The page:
Aarhus University Seal

Experienced head of department now the new vice-dean for talent development and internationalisation

Employees are the most important resource at the Faculty of Technical Sciences at Aarhus University. They make it possible for the faculty to deliver excellent research to benefit the green transition and society in general. This is at the core of Michelle H. Williams’ approach, who after 13 years as the head of the Department of Food Science has been appointed as the new vice-dean for talent development and internationalisation.

Photo: Jens Hartmann Schmidt/AU Foto

After 13 years as the head of the Department of Food Science - a department that has seen external revenue double and significant growth over the past four years - Michelle H. Williams knows how to develop an international research environment. She knows all about the challenges and opportunities faced by departments when it comes to talent and career development:

"Delivering excellent research and making a solid impact requires strong focus on our most valuable resource: the employees. We need to continuously focus on developing our employees and providing them with attractive opportunities - no matter what stage of their career they’re at," says Michelle H. Williams.

In addition to talent and career development, the new vice-dean will be responsible for diversity and internationalisation at the faculty. Michelle H. Williams is no stranger to this area either:

"I look forward to working with the departments on how we can fully embrace internationalisation and position Technical Sciences in a global context. It’s the only way to continue improving the quality of our research and to attract and retain some of the best minds from around the world," says the new vice-dean, who is a British and New Zealand citizen.

The Dean of Technical Sciences, Eskild Holm Nielsen, is looking forward to working with the new vice-dean:

"Michelle is the perfect fit for the new position as the vice-dean for talent development and internationalisation. She has documented experience in the area, and she has generated outstanding results within talent development, diversity and internationalisation as the head of the Department of Food Science. That's why I believe Michelle can lead our organisation in the right direction within these areas," he says.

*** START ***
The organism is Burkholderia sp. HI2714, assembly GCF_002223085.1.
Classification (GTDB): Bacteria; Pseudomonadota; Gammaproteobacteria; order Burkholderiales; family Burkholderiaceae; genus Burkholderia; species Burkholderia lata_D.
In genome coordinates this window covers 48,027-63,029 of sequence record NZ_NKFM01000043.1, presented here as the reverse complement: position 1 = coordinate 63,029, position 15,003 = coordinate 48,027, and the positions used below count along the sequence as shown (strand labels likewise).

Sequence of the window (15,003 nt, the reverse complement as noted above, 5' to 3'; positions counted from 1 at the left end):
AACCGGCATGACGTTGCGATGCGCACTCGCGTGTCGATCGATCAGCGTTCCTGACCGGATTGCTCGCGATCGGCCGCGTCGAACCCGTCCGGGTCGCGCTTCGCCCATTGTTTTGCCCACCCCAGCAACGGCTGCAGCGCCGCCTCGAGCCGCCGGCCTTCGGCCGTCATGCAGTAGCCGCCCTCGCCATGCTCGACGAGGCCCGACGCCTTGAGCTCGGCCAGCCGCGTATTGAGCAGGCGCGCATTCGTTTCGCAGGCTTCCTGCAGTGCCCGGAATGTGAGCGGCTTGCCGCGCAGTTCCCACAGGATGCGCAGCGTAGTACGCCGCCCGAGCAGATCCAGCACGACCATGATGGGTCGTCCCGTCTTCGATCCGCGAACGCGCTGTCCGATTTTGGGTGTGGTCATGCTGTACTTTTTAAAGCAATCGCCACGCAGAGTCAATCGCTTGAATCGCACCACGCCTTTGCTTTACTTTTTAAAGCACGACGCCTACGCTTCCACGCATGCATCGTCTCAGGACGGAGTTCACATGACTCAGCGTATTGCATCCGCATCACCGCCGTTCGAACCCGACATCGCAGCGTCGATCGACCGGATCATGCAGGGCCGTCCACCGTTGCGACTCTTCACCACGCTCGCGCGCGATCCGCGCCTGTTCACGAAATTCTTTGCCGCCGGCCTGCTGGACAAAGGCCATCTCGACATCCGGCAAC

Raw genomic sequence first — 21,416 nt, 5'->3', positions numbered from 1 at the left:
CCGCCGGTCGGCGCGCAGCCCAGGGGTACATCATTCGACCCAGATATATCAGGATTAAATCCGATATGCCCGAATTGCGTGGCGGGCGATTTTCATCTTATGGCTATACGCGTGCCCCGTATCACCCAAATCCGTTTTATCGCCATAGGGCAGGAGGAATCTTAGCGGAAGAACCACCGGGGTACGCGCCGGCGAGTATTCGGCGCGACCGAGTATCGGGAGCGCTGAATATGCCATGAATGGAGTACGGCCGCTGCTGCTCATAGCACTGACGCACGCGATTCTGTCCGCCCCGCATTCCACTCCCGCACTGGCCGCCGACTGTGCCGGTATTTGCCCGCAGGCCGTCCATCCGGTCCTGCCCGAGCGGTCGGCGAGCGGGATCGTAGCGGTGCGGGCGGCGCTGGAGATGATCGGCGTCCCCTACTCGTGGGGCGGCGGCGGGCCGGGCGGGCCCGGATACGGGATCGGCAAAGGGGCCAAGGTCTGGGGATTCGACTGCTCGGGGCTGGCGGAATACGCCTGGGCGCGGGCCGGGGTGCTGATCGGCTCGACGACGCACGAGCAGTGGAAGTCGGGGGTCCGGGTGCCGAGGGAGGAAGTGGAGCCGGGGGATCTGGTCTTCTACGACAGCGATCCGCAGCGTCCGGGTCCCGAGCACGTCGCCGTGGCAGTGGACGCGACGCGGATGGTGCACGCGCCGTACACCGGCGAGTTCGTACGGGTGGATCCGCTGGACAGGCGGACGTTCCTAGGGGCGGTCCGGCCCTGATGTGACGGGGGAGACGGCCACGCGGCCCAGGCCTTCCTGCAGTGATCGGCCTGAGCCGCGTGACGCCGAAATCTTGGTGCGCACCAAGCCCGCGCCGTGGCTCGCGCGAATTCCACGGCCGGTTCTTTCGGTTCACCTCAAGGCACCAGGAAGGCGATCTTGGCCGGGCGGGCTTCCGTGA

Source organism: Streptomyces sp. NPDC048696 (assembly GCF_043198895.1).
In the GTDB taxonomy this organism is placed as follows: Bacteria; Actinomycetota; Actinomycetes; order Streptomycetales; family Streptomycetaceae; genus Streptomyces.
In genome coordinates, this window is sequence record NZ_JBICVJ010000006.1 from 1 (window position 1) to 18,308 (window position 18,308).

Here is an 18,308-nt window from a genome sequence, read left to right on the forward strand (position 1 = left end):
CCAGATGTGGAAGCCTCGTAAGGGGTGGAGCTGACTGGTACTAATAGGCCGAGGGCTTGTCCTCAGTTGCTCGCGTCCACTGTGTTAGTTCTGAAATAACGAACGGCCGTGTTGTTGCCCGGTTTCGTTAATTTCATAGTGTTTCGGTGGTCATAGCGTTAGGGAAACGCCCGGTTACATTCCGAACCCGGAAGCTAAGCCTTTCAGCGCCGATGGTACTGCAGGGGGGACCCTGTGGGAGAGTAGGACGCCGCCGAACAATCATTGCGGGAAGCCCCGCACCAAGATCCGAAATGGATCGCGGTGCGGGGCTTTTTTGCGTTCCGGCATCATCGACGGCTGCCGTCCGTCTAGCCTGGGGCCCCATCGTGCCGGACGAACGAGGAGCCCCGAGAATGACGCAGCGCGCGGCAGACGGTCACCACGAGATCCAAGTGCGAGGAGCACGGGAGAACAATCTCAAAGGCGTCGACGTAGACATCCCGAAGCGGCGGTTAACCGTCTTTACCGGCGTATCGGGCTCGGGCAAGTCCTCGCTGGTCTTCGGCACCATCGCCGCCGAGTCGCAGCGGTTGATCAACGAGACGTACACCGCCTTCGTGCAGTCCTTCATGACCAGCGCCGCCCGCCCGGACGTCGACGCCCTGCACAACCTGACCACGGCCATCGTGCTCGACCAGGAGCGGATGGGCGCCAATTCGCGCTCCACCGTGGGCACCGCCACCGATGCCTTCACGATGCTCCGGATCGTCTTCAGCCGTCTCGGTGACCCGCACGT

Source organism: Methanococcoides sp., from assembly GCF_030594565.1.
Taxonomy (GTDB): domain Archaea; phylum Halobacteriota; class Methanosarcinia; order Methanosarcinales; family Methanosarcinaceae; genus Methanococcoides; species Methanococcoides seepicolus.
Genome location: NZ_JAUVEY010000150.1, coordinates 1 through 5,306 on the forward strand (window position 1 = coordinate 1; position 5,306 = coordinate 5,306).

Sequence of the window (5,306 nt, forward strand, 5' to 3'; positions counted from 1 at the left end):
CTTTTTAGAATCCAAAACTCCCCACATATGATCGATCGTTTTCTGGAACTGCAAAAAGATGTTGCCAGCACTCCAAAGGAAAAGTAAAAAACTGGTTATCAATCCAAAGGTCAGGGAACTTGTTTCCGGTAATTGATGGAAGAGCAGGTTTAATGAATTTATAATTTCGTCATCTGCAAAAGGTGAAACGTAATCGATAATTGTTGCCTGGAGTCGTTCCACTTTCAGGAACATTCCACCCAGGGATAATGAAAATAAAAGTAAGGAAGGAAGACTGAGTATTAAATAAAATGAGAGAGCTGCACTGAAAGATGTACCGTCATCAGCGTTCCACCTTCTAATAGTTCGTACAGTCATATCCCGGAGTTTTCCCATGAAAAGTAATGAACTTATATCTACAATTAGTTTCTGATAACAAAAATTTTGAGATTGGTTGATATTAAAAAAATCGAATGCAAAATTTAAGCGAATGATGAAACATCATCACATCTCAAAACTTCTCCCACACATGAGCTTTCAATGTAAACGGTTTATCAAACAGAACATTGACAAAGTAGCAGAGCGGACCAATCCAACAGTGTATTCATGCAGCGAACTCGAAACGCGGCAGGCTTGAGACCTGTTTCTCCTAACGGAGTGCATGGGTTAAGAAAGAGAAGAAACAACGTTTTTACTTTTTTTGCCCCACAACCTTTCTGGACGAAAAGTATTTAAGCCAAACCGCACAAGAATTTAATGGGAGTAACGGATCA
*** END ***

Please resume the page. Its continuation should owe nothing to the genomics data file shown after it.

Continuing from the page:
Michelle H. Williams graduated with a degree in horticulture from Lincoln University in New Zealand and has a PhD from the University of Sydney in Australia. Since then, her career in research and management has taken her to the US, back to New Zealand and on to Denmark, where she has lived since 2008.

Since 2011, she has been the head of the Department of Food Science, a department that researches and advises authorities in the areas of horticulture, plant production, sustainability, food, and food nutrition and quality.

"Leaving the Department of Food Science wasn’t an easy decision, but I look forward to strengthening internationalisation and talent development across the entire faculty. The timing is also perfect, because I’m leaving an excellent department that’s in a really good place in terms of research, funding and making an impact in Denmark and abroad," says Michelle H. Williams and continues:

"I'm extremely proud of how the Department of Food Science has been able to transform itself over the past few years, and I'm proud of all the talented employees who helped make that happen."

Michelle H. Williams will start as the vice-dean on 1 June. She will continue in her role as the head of the Department of Food Science until the end of July, after which Hanne Lakkenborg Kristensen will take over as acting head of department until a new head of department has been appointed